The New York Times piece today must be a rude awakening for those neo-libs naive enough to believe that Obama's election signals the imminent end of white privilege and racism. In fact, I would argue that the threat of a black man as President has made discrimination by white employers worse, especially in this era when casino capitalism has destroyed the economy, thus requiring more blatant techniques to insure the reproduction of white privilege.
So the next time you hear one of the equity managers or economist-lawyer types whine about bad, bad public school teachers and the achievement gap, remind him of the more significant and widening employment gap that teachers or school boards had no part in creating. Please take the time to do that before you spit in his face.
A clip from the Times:
Read the rest here.
Johnny R. Williams, 30, would appear to be an unlikely person to have to fret about the impact of race on his job search, with companies like JPMorgan Chase and an M.B.A. from the University of Chicago on his résumé.
But after graduating from business school last year and not having much success garnering interviews, he decided to retool his résumé, scrubbing it of any details that might tip off his skin color. His membership, for instance, in the African-American business students association? Deleted.
“If they’re going to X me,” Mr. Williams said, “I’d like to at least get in the door first.”
Similarly, Barry Jabbar Sykes, 37, who has a degree in mathematics from Morehouse College, a historically black college in Atlanta, now uses Barry J. Sykes in his continuing search for an information technology position, even though he has gone by Jabbar his whole life.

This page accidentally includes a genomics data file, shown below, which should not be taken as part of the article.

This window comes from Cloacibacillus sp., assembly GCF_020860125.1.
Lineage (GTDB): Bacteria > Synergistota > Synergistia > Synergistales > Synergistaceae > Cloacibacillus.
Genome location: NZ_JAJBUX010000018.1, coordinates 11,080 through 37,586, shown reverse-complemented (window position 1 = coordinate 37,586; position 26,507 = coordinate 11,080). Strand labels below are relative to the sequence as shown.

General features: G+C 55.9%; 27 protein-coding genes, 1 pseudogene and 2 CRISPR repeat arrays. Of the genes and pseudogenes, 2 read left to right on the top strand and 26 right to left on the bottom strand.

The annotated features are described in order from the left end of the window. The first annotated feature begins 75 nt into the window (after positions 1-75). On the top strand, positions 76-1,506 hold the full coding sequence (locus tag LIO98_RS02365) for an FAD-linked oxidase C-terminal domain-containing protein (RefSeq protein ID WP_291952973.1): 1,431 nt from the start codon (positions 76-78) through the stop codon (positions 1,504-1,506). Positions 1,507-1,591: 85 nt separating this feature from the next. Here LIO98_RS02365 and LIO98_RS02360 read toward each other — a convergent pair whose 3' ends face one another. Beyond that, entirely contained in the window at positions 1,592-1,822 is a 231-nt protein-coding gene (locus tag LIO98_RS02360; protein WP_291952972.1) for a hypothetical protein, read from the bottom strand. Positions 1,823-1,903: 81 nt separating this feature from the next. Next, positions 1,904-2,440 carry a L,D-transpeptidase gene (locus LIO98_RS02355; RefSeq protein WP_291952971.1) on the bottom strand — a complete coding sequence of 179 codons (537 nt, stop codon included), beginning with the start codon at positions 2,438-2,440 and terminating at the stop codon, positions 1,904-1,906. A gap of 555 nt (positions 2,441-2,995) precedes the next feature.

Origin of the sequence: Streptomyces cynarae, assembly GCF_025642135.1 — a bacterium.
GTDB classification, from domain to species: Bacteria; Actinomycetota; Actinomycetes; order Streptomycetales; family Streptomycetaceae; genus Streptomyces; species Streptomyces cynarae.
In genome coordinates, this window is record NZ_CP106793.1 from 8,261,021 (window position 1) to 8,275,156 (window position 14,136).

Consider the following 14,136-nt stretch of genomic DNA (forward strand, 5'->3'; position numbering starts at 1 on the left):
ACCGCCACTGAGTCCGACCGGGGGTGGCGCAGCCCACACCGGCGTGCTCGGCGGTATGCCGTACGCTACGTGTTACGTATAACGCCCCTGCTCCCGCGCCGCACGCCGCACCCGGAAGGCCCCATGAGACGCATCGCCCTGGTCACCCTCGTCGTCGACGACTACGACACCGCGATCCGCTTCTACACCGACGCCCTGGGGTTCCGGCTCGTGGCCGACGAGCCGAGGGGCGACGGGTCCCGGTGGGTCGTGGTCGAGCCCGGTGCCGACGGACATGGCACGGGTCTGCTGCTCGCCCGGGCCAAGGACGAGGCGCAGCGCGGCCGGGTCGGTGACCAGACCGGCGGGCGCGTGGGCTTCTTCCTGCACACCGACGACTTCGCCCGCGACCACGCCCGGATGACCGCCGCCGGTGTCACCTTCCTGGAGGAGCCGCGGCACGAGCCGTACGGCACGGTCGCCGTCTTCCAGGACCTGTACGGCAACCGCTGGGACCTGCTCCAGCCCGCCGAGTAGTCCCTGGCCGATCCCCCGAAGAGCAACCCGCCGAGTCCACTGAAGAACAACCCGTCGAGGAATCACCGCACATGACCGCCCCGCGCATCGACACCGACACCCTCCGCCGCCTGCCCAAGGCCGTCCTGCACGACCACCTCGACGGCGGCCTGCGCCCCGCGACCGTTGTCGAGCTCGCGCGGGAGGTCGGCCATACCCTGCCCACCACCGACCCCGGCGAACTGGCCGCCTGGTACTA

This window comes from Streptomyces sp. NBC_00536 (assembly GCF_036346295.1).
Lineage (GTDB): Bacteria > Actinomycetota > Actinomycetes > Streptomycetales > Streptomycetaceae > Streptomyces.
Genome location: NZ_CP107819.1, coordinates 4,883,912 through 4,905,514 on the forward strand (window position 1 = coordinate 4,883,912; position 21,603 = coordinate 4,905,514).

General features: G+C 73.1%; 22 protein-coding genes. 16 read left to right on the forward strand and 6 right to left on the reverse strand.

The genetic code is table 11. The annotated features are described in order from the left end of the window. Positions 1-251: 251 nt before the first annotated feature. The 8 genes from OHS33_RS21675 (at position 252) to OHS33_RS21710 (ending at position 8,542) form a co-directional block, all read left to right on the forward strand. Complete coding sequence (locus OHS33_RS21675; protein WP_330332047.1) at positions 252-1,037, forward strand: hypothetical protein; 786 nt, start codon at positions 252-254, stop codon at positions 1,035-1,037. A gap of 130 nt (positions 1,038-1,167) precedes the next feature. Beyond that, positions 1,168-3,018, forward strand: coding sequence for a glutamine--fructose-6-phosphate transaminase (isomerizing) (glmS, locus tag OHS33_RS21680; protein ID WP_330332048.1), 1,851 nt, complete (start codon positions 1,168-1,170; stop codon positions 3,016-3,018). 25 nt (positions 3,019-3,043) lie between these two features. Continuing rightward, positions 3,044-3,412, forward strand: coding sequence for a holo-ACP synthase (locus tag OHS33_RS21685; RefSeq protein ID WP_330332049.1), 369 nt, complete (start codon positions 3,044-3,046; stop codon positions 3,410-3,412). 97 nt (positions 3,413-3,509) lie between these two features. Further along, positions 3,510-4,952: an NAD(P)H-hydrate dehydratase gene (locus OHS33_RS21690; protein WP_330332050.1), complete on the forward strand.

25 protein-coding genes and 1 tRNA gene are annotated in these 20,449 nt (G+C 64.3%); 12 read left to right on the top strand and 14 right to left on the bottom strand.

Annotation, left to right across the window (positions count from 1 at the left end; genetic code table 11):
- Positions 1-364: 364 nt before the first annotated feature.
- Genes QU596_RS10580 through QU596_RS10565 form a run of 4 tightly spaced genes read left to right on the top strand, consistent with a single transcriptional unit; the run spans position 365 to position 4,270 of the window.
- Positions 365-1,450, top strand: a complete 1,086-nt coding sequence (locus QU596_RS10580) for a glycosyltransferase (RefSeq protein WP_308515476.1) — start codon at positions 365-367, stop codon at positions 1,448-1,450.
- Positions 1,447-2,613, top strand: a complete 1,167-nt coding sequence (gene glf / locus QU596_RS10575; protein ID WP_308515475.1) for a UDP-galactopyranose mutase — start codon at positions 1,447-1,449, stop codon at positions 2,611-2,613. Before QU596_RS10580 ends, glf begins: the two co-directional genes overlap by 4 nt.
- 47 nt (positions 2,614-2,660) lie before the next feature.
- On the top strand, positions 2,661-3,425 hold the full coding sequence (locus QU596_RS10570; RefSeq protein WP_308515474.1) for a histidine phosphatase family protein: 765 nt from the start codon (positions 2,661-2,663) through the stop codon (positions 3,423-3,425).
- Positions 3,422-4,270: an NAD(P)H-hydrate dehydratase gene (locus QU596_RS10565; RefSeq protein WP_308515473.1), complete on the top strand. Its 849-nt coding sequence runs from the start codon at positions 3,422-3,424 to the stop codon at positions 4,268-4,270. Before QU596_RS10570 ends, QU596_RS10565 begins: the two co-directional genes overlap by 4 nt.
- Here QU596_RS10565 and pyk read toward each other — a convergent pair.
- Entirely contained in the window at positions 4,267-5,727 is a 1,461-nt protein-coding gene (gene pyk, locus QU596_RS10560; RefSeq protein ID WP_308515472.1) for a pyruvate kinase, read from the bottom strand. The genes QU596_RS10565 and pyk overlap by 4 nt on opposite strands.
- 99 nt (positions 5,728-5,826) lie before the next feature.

“Barry sounds like I could be from Ireland,” he said.
That race remains a serious obstacle in the job market for African-Americans, even those with degrees from respected colleges, may seem to some people a jarring contrast to decades of progress by blacks, culminating in President Obama’s election.
But there is ample evidence that racial inequities remain when it comes to employment. Black joblessness has long far outstripped that of whites. And strikingly, the disparity for the first 10 months of this year, as the recession has dragged on, has been even more pronounced for those with college degrees, compared with those without. Education, it seems, does not level the playing field — in fact, it appears to have made it more uneven.
College-educated black men, especially, have struggled relative to their white counterparts in this downturn, according to figures from the Bureau of Labor Statistics. The unemployment rate for black male college graduates 25 and older in 2009 has been nearly twice that of white male college graduates — 8.4 percent compared with 4.4 percent.
Various academic studies have confirmed that black job seekers have a harder time than whites. A study published several years ago in The American Economic Review titled “Are Emily and Greg More Employable than Lakisha and Jamal?” found that applicants with black-sounding names received 50 percent fewer callbacks than those with white-sounding names. . . .